Two years ago, a 14-year-old Colorado boy was killed by an 81-year-old driver. In addition to driving drunk, there was evidence that the woman and her family had been concerned about her ability to drive due to her age. After discussions about her ability to drive, it was determined that she would only drive short distances during the day, and her family assisted her at night or for long journeys. Naturally, some inquired for reasons why authorities did not intervene and revoke the woman's license after concerns were raised. In cases such as this one, license revocation and reissuing occurs through DMV hearings.
There is a misconception that law enforcement can revoke drivers licenses, but only the Colorado Department of Motor Vehicles has the right to issue and revoke them. Although they cannot revoke a license, concerned officers can seize a license and file revocation proceedings with the DMV under specific circumstances. In cases where there is a concern about a senior person's ability to drive, a new driver's test can be performed to reissue a license or revoke a current license.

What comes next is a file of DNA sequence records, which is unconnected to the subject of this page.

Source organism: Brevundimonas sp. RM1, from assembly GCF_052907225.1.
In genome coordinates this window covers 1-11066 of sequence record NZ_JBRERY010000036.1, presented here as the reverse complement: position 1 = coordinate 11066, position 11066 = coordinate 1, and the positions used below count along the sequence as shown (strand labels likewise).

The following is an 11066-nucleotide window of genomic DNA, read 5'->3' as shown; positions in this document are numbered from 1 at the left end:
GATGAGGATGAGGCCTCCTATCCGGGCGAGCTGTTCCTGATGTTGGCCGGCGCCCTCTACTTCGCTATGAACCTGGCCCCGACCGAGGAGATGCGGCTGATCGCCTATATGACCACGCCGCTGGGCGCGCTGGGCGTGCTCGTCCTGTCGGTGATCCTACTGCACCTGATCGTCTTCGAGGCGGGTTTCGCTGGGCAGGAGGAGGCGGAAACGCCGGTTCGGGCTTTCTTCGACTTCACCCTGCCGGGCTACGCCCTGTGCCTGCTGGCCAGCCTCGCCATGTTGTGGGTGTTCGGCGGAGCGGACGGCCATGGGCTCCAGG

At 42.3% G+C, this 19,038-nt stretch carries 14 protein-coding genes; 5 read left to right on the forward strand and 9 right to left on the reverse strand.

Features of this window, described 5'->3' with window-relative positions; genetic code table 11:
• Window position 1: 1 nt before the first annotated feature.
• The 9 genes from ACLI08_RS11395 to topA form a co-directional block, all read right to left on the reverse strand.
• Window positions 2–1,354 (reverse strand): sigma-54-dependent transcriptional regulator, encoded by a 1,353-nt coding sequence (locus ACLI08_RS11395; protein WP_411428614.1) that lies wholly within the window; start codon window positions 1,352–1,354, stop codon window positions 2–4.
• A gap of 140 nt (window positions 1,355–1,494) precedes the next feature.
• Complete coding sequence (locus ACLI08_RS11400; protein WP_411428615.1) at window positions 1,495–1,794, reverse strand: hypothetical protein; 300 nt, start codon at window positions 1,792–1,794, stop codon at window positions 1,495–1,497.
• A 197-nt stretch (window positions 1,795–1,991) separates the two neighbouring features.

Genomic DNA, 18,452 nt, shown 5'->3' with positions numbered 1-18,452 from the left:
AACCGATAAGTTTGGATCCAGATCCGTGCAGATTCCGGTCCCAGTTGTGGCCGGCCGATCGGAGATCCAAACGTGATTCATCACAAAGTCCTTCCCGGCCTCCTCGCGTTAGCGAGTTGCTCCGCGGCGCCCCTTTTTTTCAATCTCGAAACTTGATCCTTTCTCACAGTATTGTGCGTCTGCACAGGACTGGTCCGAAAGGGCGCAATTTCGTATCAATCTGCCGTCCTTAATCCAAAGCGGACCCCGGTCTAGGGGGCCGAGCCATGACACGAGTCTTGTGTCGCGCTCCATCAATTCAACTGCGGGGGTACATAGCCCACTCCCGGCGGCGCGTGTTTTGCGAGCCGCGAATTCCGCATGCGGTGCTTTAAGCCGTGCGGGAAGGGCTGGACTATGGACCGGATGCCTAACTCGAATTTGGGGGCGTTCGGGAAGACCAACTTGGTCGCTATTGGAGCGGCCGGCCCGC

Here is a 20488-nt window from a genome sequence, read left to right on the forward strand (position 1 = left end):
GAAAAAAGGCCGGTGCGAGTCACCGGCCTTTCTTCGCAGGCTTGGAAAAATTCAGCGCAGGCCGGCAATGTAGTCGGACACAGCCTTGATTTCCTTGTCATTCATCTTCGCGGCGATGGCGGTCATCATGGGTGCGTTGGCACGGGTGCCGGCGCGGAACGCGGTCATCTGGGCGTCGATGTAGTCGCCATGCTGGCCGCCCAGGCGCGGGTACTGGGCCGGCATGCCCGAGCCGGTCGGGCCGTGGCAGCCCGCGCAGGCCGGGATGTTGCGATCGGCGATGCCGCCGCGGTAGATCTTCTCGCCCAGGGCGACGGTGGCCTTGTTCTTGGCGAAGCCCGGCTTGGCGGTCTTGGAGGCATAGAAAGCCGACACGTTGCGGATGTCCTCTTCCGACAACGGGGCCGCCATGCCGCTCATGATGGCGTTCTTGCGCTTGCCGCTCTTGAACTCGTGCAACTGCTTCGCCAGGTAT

In other cases, officers may have had other concerns that led them to seize a license and begin the revocation process with the DMV. A driver may have refused to take a blood or breath test when suspected of drunk driving. In addition, if a driver's blood alcohol concentration level is recorded at a specific level or higher, the driver will likely have to attend a DMV hearing. In some cases, an officer may issue a temporary seven-day license until a hearing can occur.
Because maintaining a driver's license is vital to most individuals in Colorado to work, live and function in their daily lives, a license revocation can affect an individual's quality of life. Some find a Colorado criminal defense attorney to be helpful through DMV hearings. In addition to offering advice through the hearings, attorneys can also advise and assist with regard to any criminal charges that are pending.